Laboratory Balance Buying Guide & Best Practices

Lab balances aren’t inexpensive, so choosing the right one can be a daunting task. Let’s look at the factors to consider when you’re shopping for a new balance!

What Do I Need in a New Lab Balance?

The first thing to ask yourself is, “what do I need this balance to do?” Are you replacing an existing balance? If so, consider the applications you’ve been using. Did your previous balance meet your needs or did it lack functions that would be helpful in your lab?

Functions screen of Equinox balance

When doing formulations, a balance with a storage function like the Solis range of analytical and semi-micro balances and precision balances can streamline weighing operations for chemists. QC labs would likely need a percentage weighing function.

Solis balance

Technology moves fast! If your old balance was past its prime, there may be new capabilities that weren’t available when you purchased it. Maybe your older balance lacks the ability to communicate with a computer, flash drive or printer. Some of today’s balances even have multiple communication options on the same device. Adam Equipment’s Equinox range, for example, includes both RS-232 and USB interfaces.

In addition to transferring results to applications like Excel, the ability to connect to LIMS (laboratory information management system) and other lab management systems can be critical today.

Good Laboratory Practice-compliant printouts are essential for labs. Many modern analytical and precision balances are capable of GLP-compliant output, so make sure the balance you choose can output the data you need for recordkeeping.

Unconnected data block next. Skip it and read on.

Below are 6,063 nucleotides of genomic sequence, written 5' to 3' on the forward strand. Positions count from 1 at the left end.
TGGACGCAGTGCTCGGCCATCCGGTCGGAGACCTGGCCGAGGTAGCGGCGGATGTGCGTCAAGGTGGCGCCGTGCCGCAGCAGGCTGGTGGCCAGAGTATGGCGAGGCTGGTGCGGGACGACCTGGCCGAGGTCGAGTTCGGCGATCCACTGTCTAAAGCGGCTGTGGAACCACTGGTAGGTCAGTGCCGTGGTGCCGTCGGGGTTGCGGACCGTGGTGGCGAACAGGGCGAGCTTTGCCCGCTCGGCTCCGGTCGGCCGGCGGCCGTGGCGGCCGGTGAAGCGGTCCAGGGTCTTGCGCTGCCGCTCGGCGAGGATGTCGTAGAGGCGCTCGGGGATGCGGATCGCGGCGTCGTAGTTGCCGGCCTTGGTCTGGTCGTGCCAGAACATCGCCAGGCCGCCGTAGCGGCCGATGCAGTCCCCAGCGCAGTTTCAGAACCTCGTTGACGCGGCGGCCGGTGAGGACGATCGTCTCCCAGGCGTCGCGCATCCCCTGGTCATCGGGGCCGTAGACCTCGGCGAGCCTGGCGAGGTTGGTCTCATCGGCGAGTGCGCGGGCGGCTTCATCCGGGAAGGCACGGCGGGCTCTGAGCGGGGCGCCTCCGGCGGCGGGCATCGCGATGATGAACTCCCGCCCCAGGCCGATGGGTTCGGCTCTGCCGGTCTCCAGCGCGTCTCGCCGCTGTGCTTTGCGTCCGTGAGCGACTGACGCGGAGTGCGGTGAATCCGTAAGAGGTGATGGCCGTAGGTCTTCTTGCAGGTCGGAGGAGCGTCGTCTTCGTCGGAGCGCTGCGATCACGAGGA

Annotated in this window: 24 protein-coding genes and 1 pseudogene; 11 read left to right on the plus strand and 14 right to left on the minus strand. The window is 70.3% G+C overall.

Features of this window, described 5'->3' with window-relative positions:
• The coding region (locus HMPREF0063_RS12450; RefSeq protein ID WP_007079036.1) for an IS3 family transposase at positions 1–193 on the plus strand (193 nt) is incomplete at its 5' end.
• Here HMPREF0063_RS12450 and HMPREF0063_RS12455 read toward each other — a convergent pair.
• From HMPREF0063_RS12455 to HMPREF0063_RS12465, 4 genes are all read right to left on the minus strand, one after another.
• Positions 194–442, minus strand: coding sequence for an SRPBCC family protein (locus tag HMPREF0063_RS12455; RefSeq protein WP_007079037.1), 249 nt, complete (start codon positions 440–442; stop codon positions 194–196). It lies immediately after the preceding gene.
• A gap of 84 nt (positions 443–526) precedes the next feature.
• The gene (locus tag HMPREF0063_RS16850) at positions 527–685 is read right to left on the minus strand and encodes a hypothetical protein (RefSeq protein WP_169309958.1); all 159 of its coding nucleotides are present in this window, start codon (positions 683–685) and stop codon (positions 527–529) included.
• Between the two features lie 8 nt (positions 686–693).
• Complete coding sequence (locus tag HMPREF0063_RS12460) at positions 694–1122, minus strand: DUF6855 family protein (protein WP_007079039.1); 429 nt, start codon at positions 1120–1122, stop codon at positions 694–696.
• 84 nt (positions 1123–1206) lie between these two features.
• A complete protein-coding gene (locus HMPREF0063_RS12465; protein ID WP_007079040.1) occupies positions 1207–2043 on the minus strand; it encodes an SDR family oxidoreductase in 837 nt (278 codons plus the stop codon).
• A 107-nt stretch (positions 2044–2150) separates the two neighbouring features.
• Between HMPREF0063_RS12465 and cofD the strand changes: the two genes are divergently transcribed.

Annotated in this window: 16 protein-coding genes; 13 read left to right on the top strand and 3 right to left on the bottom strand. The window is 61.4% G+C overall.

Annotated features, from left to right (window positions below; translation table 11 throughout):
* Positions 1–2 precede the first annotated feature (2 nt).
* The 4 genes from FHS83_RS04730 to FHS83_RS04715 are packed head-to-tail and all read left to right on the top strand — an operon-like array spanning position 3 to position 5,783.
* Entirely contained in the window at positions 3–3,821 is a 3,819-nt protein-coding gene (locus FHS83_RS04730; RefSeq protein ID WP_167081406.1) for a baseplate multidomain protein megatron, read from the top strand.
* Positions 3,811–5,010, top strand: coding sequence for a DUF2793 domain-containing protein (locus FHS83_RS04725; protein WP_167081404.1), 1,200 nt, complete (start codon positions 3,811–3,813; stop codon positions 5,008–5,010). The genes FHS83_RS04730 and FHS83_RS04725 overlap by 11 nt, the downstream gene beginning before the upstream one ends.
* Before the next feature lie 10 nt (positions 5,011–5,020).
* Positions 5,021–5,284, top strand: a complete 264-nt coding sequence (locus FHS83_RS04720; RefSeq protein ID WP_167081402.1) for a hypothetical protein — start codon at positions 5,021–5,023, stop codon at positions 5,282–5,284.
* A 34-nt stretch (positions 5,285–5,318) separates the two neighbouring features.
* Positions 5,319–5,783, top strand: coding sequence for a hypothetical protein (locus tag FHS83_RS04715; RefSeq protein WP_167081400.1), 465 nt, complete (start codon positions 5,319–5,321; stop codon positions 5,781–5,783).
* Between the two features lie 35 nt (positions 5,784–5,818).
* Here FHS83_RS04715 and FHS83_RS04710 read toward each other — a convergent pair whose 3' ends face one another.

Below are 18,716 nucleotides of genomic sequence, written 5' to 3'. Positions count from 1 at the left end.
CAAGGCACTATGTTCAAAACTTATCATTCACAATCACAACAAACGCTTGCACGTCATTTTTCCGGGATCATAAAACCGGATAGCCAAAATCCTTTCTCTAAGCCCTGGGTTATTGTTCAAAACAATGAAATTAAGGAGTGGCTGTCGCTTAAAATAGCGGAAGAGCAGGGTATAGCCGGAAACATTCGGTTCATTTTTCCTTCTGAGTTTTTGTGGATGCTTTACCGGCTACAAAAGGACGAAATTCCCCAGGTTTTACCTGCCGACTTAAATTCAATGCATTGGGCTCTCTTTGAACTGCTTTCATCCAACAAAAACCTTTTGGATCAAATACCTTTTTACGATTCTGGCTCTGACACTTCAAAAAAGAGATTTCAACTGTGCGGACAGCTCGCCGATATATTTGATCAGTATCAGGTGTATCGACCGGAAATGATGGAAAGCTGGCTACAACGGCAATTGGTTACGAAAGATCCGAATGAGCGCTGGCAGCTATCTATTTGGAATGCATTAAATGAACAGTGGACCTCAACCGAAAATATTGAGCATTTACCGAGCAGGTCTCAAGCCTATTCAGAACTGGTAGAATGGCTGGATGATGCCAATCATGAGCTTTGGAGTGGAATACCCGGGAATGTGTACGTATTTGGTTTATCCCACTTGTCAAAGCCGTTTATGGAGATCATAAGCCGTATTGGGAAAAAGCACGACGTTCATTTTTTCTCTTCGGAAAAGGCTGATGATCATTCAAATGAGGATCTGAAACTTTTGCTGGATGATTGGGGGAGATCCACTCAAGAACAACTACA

A more expensive balance isn’t necessarily a better balance for you. It depends upon your needs. While it’s easy to equate a higher price with better quality, higher prices could be the result of a specific brand (lesser known brands don’t have to mean lesser quality), specific higher end features you may not need or higher capacity and readability than your lab requires. Look at your current needs and consider what your future needs may be during the lifetime of your new balance.

Questions to Ask Yourself

  • What applications do I need my balance to do?
  • Are there new features that weren’t available when I bought my last balance (including updated communications interfaces and data storage)?
  • Have your weighing needs (such as capacity, readability or pan size) changed?
  • Do you use multiple units of measure? Labs usually use grams and milligrams, while food is weighed in ounces, precious metals in pennyweights and gem in carats.
  • Is internal or external calibration better for my lab?
  • Do I weigh caustic chemicals? If so, you’ll need a weighing pan made of a non-corrosive metal.

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